Small‐molecule inhibition of prostaglandin E receptor 2 impairs cyclooxygenase‐associated malignant glioma growth

Article date: June 2019

By: Jiange Qiu, Qianqian Li, Katherine A. Bell, Xue Yao, Yifeng Du, Erik Zhang, Jane J. Yu, Ying Yu, Zhi Shi, Jianxiong Jiang in Volume 176, Issue 11, pages 1680-1699

Background and Purpose

An up‐regulation of COX‐2 in malignant gliomas causes excessive synthesis of PGE2, which is thought to facilitate brain tumour growth and invasion. However, which downstream PGE2 receptor subtype (i.e., EP1–EP4) directly contributes to COX activity‐promoted glioma growth remains largely unknown.

Experimental Approach

Using a publicly available database from The Cancer Genome Atlas research network, we compared the expression of PGE2 signalling‐associated genes in human lower grade glioma and glioblastoma multiforme (GBM) samples. The Kaplan–Meier analysis was performed to determine the relationship between their expression and survival probability. A time‐resolved FRET method was used to identify the EP subtype that mediates COX‐2/PGE2‐initiated cAMP signalling in human GBM cells. Taking advantage of a recently identified novel selective bioavailable brain‐permeable small‐molecule antagonist, we studied the effect of pharmacological inhibition of the EP2 receptor on glioma cell growth in vitro and in vivo.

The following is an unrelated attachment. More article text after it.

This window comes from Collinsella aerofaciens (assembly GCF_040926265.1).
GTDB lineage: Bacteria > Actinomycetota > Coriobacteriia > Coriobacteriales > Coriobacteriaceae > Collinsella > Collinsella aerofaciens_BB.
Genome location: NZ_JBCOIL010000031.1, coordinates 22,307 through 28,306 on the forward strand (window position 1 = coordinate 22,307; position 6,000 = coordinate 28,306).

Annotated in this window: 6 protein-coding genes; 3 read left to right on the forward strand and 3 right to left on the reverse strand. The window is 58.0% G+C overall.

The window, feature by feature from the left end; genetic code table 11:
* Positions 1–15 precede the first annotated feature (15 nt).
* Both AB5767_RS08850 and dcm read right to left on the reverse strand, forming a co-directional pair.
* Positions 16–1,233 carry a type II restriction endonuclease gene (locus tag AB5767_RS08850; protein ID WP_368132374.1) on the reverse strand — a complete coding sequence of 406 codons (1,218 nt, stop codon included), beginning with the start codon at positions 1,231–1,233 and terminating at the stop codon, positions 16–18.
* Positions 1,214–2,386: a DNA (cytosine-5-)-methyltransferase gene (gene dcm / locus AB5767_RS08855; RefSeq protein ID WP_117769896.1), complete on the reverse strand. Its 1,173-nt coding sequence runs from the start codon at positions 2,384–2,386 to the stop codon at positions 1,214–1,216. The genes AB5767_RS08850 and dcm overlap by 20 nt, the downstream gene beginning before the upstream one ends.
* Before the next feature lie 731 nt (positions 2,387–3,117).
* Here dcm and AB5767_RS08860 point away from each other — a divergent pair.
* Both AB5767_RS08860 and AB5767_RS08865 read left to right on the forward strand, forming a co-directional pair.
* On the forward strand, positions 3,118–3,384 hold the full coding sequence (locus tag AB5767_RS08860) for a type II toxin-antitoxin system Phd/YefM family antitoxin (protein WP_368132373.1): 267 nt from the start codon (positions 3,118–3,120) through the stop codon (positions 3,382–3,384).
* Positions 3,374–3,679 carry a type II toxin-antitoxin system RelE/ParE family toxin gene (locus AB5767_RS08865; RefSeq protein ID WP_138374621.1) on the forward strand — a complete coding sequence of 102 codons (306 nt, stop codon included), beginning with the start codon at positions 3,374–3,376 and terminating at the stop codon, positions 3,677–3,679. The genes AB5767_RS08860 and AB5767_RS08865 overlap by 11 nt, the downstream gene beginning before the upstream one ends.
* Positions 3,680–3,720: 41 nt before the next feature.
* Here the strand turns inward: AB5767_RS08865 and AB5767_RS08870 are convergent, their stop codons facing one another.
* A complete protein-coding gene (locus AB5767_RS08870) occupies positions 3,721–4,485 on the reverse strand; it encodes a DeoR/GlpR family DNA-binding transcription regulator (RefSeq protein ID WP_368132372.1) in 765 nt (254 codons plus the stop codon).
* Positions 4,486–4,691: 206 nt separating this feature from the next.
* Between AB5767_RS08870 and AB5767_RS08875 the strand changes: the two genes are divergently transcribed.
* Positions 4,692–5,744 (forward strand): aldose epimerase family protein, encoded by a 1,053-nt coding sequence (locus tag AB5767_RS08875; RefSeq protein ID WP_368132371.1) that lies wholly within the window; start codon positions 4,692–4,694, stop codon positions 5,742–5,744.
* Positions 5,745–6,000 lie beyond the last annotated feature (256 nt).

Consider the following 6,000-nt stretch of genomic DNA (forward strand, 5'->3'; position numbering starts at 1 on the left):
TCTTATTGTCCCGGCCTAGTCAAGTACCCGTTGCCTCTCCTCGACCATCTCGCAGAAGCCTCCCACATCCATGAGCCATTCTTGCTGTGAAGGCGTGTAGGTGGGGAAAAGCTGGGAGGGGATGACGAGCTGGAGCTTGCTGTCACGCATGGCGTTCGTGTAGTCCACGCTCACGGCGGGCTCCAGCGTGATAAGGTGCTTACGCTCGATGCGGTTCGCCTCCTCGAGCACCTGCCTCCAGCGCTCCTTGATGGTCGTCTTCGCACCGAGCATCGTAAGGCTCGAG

Key Results

The EP2 receptor is a key Gαs‐coupled receptor that mediates COX‐2/PGE2‐initiated cAMP signalling pathways in human malignant glioma cells. Inhibition of EP2 receptors reduced COX‐2 activity‐driven GBM cell proliferation, invasion, and migration and caused cell cycle arrest at G0–G1 and apoptosis of GBM cells. Glioma cell growth in vivo was also substantially decreased by post‐treatment with an EP2 antagonist in both subcutaneous and intracranial tumour models.

Conclusion and Implications

Taken together, our results suggest that PGE2 signalling via the EP2 receptor increases the malignant potential of human glioma cells and might represent a novel therapeutic target for GBM.

DOI: 10.1111/bph.14622

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